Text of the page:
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Once a closely guarded secret, personal information now roams across continents due to the expanding digital landscape. The free exchange of such valuable data has enabled innovation and collaboration at an unprecedented scale. However, it has also started a debate about enabling secure data exchange across national borders while respecting individuals' rights to privacy. Here, cross-border data transfer regulations come into the picture.
The Dubai International Financial Centre’s (DIFC) landmark adequacy decision regarding the California Consumer Privacy Act 2018 (CCPA), as amended by the California Privacy Rights Act 2020 (CPRA), adds a fascinating chapter to this ongoing saga. The recent move by DIFC will enable the free flow of information from DIFC to entities in California, US. The landmark decision was announced via a press release on August 9, 2023.
In August 2023, the Commissioner of Data Protection (Commissioner) of the Dubai International Financial Center (DIFC) released its Assessment of California’s Data Protection Regime as Substantially Equivalent and Low Risk. The assessment recognizes the CCPA’s equivalence with the DIFC Data Protection Law 2020 (DIFC DPL).
The DIFC is a leading financial free zone in the Middle East, Africa, and South Asia (MEASA). The assessment evaluated and recognized that the CCPA provides data protection regulations and measures equivalent to the DIFC DPL. The adequacy decision was based on the DP Law's nine fundamental components, including:
The assessment primarily centers around the CCPA, but it further recognizes other California laws and federal regulations containing the same data protection elements, such as California Civil Code sections 1798.83- 1798.84, California Electronic Communications Privacy Act (CalECPA), and Children’s Online Privacy Protection Act (COPPA), to name a few.
The DIFC also recognizes the California Privacy Protection Agency (CPPA) as the regulatory body that ensures adequate data protection measures for the secure transfer of personal information. Another similarity between DIFC and CPPA is that both are members of the Global Privacy Enforcement Network and the Global Privacy Assembly.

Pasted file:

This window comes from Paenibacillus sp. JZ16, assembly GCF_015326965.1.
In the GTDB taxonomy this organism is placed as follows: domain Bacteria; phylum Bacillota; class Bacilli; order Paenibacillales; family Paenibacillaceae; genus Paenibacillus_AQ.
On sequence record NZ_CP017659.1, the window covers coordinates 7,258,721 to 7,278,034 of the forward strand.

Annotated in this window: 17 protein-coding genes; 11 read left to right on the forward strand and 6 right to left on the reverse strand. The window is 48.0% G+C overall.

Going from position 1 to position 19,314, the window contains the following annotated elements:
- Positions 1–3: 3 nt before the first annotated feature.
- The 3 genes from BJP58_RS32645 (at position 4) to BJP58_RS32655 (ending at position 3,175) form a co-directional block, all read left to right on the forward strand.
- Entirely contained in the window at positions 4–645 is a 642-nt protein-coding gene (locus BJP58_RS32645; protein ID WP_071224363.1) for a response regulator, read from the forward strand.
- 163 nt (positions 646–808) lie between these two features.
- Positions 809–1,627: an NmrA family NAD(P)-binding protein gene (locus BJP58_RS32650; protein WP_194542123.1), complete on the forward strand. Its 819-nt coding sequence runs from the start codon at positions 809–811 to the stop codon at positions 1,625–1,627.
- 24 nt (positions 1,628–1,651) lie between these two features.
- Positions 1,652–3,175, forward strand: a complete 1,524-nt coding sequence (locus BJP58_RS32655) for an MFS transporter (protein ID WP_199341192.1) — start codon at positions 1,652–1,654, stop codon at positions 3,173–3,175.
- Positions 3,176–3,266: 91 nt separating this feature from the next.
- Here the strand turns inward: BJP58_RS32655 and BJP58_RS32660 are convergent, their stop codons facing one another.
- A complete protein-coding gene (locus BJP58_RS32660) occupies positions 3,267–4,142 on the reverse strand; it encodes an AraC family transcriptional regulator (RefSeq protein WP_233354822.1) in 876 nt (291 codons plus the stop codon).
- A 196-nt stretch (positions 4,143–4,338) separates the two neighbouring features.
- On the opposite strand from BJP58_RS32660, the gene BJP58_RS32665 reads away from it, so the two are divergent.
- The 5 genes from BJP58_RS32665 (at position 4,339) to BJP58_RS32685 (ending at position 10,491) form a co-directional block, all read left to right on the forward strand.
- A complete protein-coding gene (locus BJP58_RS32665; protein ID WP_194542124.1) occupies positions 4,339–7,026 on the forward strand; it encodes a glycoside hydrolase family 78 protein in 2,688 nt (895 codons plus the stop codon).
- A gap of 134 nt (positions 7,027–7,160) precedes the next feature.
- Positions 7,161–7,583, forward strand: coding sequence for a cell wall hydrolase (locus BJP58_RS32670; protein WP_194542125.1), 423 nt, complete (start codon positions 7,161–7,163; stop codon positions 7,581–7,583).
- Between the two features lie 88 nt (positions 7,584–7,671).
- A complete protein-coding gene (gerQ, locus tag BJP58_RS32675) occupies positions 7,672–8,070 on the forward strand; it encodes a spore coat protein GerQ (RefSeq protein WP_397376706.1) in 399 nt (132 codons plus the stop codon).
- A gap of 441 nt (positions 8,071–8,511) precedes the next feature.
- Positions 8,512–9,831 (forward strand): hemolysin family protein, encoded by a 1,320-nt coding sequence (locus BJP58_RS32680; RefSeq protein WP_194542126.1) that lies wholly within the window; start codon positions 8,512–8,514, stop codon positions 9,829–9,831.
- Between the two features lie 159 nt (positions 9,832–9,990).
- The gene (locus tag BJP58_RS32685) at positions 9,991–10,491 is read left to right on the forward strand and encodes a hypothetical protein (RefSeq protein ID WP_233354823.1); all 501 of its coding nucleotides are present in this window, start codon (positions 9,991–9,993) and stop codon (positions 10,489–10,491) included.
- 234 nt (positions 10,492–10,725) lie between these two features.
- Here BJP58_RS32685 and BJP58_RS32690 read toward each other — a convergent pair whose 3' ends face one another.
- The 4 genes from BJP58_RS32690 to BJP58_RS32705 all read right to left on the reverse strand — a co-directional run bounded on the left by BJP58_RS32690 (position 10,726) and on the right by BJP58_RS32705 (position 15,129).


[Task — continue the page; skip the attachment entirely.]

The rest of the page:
Under Observation 5 of the assessment, the DIFC acknowledges that the CCPA doesn’t restrict the cross-border transfer of personal data. However, it does report that the regulation contains the term “transferring” under the definitions of “selling” and “sharing”. Similarly, the CCPA Regulations further require third parties to be contractually bound to comply with the requirements of the CCPA and ensure the same level of data protection as provided in the CCPA for the data received from a foreign jurisdiction.
The adequacy decision requires businesses in the DIFC to consider contractual measures for data transfers made to any entity in California, such as in the form of standard clauses or agreements. The adequacy decision further lists the requirements for the onward transfers made after receiving the data in California from any DIFC-operated business, such as:
The landmark adequacy decision by the DIFC in favor of the CCPA carries a number of broader implications. For starters, the immediate implication of the adequacy decision is facilitating the free flow of data to the US state of California. As a result, both regions will certainly experience a potential boost in business operations and collaboration.
Another significant implication of the adequacy decision is that it potentially opens doors to the free flow of data to more US states in the future. This is an unprecedented opportunity for both the DIFC and US states’ businesses. The adequacy decision will help regulatory bodies in the US states eventually consider the data transfer policies with the DIFC and reduce the existing compliance complexities.
Securiti’s Data Command Center is a centralized platform offering deeper intelligence and context into data, enabling organizations to automate data privacy, security, governance, and compliance controls. With the integration of Securiti PrivacyOps, organizations can streamline DSR automation, data mapping, breach notification, privacy notices, consents, and cross-border data transfer policies.
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